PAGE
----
The videos and documents released this week by the FBI from the absurdly named Operation Ghost Stories reminded me of the lunch I had back in March with Anna Chapman, the most recognisable of the 10 "deep cover" Russian spies to be deported from the US last summer. Organised with extreme difficulty, and strictly "off the record", the flame-haired spy met me in a posh Moscow restaurant, and ever since, we have been sporadically in touch by email.
Chapman has refused to break her silence about her activities in the US, the deportation last summer and the spies' subsequent patriotic singalong session with Vladimir Putin, Russia's Prime Minister, but the way she interacts has often left me wondering just how on top of things she really is.
In contrast to the quiet lives that disgraced spies normally lead, Chapman has been promoted as a new kind of Russian hero since her return, making public appearances, giving speeches at universities, and joining a pro-Kremlin youth organisation.
But things have not always gone smoothly for her, and this week's revelations have further reinforced my own feeling that she may not be fully on top of things in the face of the FBI releases plus new allegations that a patriotic column she wrote for a Russian newspaper about the poet Alexander Pushkin had been crudely plagiarised from the writings of a controversial political spin-doctor.
I wrote to Chapman on Monday evening, asking for some comment on the Operation Ghost Stories release, that had been strangely timed for Hallowe'en. "You must have seen these videos and documents today," I asked. "Any comment?"
"No. Where?" came the reply. She apparently had no idea what I was talking about, even though the disclosure had been the top story on several Russian news websites for much of the day.
The videos show Ms Chapman and some of the other Russian agents performing covert handovers, burying packages and attending clandestine meetings. Some of the agents sent back to Russia were clearly professionals, such as Mikhail Vasenkov, who for several decades had lived as a Uruguayan named Juan Lazaro and supposedly concealed his real name and nationality even from his wife, even though he was spying for Russia the whole time.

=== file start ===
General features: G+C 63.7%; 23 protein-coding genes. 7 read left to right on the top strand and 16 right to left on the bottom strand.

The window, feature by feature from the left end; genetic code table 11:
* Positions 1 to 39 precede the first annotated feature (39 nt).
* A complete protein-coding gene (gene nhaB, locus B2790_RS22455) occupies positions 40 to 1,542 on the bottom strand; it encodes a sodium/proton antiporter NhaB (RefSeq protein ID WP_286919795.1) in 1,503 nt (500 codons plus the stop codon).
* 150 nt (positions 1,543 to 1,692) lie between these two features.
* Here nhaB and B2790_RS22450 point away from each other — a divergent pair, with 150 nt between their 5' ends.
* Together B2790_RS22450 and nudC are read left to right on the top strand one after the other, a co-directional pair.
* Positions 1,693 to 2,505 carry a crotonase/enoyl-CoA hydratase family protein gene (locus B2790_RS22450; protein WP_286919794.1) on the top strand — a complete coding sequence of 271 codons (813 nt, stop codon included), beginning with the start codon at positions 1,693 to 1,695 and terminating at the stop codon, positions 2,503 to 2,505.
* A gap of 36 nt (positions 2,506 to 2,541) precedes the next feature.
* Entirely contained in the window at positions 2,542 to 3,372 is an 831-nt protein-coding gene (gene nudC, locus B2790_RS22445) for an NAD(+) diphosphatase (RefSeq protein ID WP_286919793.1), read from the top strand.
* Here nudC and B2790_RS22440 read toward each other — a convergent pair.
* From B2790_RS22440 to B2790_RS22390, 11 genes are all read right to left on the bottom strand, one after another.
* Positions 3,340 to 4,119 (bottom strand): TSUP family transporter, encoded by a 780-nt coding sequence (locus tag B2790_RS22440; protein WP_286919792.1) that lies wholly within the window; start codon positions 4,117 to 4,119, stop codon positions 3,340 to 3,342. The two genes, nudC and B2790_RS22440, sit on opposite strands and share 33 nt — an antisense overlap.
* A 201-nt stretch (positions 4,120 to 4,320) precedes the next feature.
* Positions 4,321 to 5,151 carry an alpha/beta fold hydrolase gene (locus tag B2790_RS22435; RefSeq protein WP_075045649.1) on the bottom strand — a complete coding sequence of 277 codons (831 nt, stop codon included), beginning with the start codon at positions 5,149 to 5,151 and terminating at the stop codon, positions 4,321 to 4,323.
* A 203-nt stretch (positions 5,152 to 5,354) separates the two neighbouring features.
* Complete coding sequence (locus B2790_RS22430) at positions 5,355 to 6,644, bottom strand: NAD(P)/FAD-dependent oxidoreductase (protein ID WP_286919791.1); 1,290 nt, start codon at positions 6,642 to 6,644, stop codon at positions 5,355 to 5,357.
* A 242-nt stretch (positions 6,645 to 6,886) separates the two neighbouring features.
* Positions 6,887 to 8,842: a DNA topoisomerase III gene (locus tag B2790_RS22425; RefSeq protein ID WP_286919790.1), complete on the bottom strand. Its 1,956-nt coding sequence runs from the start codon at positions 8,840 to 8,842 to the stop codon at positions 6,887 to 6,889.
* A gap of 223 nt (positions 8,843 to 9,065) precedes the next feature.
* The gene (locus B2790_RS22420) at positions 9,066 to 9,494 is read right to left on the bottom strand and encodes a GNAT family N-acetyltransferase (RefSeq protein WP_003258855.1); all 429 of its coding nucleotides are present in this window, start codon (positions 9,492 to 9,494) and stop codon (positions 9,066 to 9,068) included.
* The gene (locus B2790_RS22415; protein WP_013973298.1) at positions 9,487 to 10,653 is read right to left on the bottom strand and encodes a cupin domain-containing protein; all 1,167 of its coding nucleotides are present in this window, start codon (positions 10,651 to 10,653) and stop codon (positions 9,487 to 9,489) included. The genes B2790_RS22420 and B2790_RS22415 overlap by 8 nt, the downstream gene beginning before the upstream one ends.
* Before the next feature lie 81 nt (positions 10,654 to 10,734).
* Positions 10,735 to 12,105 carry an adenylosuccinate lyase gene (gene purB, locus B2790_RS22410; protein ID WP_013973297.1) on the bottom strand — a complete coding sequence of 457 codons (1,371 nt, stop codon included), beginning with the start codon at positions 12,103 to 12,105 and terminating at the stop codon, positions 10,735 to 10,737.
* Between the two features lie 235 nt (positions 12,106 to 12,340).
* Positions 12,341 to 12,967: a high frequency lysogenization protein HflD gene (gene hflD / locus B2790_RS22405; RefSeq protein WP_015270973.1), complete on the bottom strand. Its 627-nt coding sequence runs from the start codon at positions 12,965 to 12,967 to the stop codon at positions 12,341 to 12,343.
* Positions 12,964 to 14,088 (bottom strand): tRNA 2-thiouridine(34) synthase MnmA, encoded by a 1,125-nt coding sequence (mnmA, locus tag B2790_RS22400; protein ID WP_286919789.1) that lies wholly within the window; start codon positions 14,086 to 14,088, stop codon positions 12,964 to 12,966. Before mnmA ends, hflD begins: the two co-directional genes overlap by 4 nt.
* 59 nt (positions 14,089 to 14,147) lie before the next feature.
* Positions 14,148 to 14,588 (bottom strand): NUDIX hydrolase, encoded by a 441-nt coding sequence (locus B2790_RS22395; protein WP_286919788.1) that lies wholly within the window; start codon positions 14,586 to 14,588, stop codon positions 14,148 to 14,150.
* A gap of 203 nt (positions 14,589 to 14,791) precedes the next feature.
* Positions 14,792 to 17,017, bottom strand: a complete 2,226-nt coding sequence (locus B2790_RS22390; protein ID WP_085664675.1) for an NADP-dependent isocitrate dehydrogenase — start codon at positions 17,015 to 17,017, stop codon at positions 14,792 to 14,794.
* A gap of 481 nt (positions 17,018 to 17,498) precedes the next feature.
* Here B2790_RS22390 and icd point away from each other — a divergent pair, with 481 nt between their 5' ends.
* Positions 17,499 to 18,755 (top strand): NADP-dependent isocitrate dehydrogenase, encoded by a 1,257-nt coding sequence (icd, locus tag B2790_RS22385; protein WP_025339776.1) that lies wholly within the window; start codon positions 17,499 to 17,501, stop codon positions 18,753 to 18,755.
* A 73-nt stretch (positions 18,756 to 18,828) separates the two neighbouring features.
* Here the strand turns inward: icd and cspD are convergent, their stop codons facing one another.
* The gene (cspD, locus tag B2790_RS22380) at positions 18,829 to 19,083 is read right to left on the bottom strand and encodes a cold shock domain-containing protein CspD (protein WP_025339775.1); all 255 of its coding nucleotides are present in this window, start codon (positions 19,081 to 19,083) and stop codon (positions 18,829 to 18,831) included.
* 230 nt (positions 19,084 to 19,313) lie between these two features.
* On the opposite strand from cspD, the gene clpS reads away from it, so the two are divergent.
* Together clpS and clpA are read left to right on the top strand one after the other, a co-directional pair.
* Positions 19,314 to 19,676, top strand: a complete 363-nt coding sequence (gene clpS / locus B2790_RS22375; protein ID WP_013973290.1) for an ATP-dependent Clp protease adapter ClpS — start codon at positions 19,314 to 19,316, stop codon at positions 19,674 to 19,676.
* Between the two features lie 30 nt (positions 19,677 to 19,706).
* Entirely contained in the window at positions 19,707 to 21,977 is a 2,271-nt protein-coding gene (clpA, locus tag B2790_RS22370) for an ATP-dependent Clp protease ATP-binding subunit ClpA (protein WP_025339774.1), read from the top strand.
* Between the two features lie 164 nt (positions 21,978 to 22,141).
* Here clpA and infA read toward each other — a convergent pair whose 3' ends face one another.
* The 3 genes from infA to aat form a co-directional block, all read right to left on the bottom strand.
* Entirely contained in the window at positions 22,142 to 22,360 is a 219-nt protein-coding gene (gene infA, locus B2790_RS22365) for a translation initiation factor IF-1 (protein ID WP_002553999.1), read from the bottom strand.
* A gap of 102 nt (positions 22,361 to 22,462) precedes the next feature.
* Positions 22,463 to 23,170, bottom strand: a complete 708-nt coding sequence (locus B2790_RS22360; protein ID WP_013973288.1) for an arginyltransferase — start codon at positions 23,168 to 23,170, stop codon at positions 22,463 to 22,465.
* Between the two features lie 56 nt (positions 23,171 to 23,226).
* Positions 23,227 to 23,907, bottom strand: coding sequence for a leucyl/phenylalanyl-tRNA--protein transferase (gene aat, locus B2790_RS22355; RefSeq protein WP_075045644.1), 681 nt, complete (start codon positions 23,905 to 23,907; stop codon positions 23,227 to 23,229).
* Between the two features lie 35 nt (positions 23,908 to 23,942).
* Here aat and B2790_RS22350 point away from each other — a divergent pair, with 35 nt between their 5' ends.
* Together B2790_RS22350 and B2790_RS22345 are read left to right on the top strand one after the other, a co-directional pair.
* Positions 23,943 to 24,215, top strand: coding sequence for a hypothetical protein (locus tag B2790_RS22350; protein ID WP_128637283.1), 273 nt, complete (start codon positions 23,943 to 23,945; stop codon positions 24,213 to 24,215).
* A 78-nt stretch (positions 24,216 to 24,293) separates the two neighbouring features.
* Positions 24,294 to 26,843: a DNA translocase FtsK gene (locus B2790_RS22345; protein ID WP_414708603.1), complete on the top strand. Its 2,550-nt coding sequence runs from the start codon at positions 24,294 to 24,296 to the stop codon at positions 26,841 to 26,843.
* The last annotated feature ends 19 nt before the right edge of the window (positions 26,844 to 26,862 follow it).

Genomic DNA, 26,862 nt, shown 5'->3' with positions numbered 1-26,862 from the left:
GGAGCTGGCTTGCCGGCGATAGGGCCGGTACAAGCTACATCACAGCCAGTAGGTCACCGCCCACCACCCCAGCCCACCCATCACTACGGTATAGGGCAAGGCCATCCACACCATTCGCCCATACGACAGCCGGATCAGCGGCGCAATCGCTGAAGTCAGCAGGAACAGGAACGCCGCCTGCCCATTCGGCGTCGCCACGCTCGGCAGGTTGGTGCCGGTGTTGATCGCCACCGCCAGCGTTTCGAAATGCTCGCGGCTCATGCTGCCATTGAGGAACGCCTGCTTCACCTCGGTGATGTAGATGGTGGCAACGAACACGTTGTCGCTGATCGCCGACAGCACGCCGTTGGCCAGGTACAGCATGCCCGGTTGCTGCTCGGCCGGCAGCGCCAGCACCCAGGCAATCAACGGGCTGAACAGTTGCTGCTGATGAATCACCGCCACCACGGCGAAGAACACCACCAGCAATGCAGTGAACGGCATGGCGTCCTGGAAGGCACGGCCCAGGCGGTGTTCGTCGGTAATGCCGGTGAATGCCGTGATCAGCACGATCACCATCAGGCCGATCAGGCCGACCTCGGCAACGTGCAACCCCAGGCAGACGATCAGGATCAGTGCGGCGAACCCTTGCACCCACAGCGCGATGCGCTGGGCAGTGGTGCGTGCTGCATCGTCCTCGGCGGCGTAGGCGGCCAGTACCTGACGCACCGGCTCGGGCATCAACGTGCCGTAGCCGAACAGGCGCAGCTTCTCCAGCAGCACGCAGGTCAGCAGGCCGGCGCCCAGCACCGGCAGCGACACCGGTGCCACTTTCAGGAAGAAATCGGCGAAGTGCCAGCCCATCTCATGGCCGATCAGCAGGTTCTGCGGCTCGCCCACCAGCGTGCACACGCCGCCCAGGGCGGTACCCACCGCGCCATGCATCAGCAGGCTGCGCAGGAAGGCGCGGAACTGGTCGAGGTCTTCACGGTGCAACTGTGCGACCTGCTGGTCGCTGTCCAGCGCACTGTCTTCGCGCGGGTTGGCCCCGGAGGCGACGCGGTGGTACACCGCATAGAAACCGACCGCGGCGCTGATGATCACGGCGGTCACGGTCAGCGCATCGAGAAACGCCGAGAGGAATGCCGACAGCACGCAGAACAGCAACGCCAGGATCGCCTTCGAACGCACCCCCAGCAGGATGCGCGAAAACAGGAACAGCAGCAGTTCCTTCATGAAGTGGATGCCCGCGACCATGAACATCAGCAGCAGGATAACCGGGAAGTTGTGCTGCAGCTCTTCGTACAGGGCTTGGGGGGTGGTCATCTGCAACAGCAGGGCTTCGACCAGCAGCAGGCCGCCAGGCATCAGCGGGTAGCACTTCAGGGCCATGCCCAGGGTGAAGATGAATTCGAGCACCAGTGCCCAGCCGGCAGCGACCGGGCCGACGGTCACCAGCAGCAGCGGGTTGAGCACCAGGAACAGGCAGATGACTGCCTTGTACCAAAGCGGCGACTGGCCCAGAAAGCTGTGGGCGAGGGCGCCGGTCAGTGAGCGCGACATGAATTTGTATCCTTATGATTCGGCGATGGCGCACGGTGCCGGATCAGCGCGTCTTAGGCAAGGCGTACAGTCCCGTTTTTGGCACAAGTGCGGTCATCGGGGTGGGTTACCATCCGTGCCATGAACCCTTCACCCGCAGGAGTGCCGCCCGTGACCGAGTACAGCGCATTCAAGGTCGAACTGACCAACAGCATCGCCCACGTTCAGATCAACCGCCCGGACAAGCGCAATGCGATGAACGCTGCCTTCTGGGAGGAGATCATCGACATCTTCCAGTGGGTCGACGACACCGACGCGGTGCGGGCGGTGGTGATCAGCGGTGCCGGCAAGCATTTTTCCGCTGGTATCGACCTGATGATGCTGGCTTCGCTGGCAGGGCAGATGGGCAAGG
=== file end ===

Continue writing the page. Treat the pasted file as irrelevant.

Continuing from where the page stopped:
But Ms Chapman cuts a slightly less impressive figure from reading the documents. She confirmed her identity to an FBI officer pretending to be a Russian agent and proposing to hand a faked passport to her. When she bought a temporary sim card to make a call to Moscow that could not be traced, the FBI found she had registered the purchase at the address "99 Fake Street". Not exactly Bond-like cunning.
My own encounter with her was bizarre to say the least. After an email exchange that dragged on interminably, I finally got her to agree on a time and a place for lunch; a restaurant just near Moscow's Olympic Stadium. When I arrived at the appointed time, I sent her an email telling her I was at the restaurant, and she wrote back, "Look for me. In the corner. In brown." It was a small, one-room restaurant, and there was a woman in the corner wearing brown. It was not Anna Chapman.
Feeling like a complete fool, I walked up to her and asked, "Were you... sent by Anna?" I wondered if the woman would divulge a further secret location where I should meet the spy, but instead she looked at me with a mixture of confusion and annoyance. There was no Le Carré plot: Chapman had simply got confused and gone to the restaurant next door.
We talked for a couple of hours, though it was all off the record. Chapman speaks fluent English with the lightest of accents, and is a good conversationalist, though she seemed to have a surprising lack of knowledge about various aspects of Britain and British life for somebody who had spent several years living in the country.
And as much as I wanted to dislike her, there is no doubt that she is possessed of a surprising warmth. The disarming good looks and coquettishness are matched with a charm that comes across as very genuine, and it is not hard to see how she might have helped Russian intelligence by, um, enticing her male targets into divulging information.
How successful she will be at her new, possibly Kremlin-directed, career as a patriotic symbol, is unclear. From meeting her, I got the distinct impression that she admires the UK and US deeply and misses living in the West. Her public persona is a little different, with her speeches full of patriotic exhortations. The fact that she has to copy them from elsewhere, as revealed with her column this week, speaks volumes for the sincerity of the sentiments.